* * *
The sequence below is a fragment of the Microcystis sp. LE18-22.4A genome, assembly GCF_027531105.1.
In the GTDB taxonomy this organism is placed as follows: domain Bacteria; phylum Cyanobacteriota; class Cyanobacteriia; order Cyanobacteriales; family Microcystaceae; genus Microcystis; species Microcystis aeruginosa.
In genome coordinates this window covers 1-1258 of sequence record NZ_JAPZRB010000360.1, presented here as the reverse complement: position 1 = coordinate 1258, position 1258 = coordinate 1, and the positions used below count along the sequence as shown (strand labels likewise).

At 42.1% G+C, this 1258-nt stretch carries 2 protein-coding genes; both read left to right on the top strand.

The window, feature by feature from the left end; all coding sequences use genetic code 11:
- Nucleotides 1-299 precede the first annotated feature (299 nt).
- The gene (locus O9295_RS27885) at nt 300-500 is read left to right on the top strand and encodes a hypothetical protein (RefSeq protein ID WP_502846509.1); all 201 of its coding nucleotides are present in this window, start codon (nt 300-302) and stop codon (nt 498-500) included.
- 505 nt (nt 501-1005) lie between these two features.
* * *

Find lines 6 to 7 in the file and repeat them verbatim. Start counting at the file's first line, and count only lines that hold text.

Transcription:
- Nucleotides 1-299 precede the first annotated feature (299 nt).
- The gene (locus O9295_RS27885) at nt 300-500 is read left to right on the top strand and encodes a hypothetical protein (RefSeq protein ID WP_502846509.1); all 201 of its coding nucleotides are present in this window, start codon (nt 300-302) and stop codon (nt 498-500) included.